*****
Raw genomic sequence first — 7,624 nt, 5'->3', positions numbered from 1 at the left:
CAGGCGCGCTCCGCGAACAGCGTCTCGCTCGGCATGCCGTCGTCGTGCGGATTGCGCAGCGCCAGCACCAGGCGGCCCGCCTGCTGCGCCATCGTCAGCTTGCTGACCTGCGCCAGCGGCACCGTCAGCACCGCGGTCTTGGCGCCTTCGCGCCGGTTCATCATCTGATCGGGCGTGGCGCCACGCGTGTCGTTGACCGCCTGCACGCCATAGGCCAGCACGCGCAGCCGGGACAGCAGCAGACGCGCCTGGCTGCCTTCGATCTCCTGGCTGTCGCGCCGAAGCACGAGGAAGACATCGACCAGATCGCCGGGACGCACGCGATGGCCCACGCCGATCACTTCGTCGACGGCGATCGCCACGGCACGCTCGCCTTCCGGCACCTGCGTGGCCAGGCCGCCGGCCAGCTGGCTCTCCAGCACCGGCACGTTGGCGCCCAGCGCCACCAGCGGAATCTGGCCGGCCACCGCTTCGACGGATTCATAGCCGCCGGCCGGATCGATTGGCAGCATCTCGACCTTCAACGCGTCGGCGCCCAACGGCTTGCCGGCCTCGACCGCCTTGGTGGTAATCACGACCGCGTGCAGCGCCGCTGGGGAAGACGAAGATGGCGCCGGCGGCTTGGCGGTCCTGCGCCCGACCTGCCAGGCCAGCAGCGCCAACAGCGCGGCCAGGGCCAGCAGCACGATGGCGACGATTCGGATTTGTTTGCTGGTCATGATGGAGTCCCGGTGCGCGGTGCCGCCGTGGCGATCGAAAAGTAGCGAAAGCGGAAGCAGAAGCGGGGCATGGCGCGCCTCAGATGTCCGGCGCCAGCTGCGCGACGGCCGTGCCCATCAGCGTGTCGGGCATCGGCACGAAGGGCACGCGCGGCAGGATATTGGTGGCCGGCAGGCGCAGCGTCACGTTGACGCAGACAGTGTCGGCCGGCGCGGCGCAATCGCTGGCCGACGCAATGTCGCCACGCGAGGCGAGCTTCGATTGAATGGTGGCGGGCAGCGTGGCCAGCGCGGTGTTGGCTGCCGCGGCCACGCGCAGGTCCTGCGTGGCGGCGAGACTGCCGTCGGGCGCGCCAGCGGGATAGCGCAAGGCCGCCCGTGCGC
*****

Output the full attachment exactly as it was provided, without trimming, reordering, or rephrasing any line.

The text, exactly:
Raw genomic sequence first — 7,624 nt, 5'->3', positions numbered from 1 at the left:
CAGGCGCGCTCCGCGAACAGCGTCTCGCTCGGCATGCCGTCGTCGTGCGGATTGCGCAGCGCCAGCACCAGGCGGCCCGCCTGCTGCGCCATCGTCAGCTTGCTGACCTGCGCCAGCGGCACCGTCAGCACCGCGGTCTTGGCGCCTTCGCGCCGGTTCATCATCTGATCGGGCGTGGCGCCACGCGTGTCGTTGACCGCCTGCACGCCATAGGCCAGCACGCGCAGCCGGGACAGCAGCAGACGCGCCTGGCTGCCTTCGATCTCCTGGCTGTCGCGCCGAAGCACGAGGAAGACATCGACCAGATCGCCGGGACGCACGCGATGGCCCACGCCGATCACTTCGTCGACGGCGATCGCCACGGCACGCTCGCCTTCCGGCACCTGCGTGGCCAGGCCGCCGGCCAGCTGGCTCTCCAGCACCGGCACGTTGGCGCCCAGCGCCACCAGCGGAATCTGGCCGGCCACCGCTTCGACGGATTCATAGCCGCCGGCCGGATCGATTGGCAGCATCTCGACCTTCAACGCGTCGGCGCCCAACGGCTTGCCGGCCTCGACCGCCTTGGTGGTAATCACGACCGCGTGCAGCGCCGCTGGGGAAGACGAAGATGGCGCCGGCGGCTTGGCGGTCCTGCGCCCGACCTGCCAGGCCAGCAGCGCCAACAGCGCGGCCAGGGCCAGCAGCACGATGGCGACGATTCGGATTTGTTTGCTGGTCATGATGGAGTCCCGGTGCGCGGTGCCGCCGTGGCGATCGAAAAGTAGCGAAAGCGGAAGCAGAAGCGGGGCATGGCGCGCCTCAGATGTCCGGCGCCAGCTGCGCGACGGCCGTGCCCATCAGCGTGTCGGGCATCGGCACGAAGGGCACGCGCGGCAGGATATTGGTGGCCGGCAGGCGCAGCGTCACGTTGACGCAGACAGTGTCGGCCGGCGCGGCGCAATCGCTGGCCGACGCAATGTCGCCACGCGAGGCGAGCTTCGATTGAATGGTGGCGGGCAGCGTGGCCAGCGCGGTGTTGGCTGCCGCGGCCACGCGCAGGTCCTGCGTGGCGGCGAGACTGCCGTCGGGCGCGCCAGCGGGATAGCGCAAGGCCGCCCGTGCGC